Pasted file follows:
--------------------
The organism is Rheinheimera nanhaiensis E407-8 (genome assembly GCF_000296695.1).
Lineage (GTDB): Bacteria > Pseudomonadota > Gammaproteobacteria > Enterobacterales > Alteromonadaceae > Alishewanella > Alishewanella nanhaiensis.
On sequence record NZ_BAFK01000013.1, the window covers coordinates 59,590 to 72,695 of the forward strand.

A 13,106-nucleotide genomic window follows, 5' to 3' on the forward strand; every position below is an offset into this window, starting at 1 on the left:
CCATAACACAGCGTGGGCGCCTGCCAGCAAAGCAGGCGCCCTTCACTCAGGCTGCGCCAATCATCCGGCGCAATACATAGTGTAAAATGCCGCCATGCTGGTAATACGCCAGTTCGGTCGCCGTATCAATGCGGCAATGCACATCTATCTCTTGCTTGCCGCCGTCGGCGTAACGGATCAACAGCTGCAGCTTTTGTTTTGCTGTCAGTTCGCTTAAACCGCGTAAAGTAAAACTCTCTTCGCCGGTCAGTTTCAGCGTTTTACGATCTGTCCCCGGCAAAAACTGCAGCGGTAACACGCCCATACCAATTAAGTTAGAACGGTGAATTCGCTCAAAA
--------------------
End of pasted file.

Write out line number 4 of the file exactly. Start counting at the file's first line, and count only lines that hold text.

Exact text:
A 13,106-nucleotide genomic window follows, 5' to 3' on the forward strand; every position below is an offset into this window, starting at 1 on the left: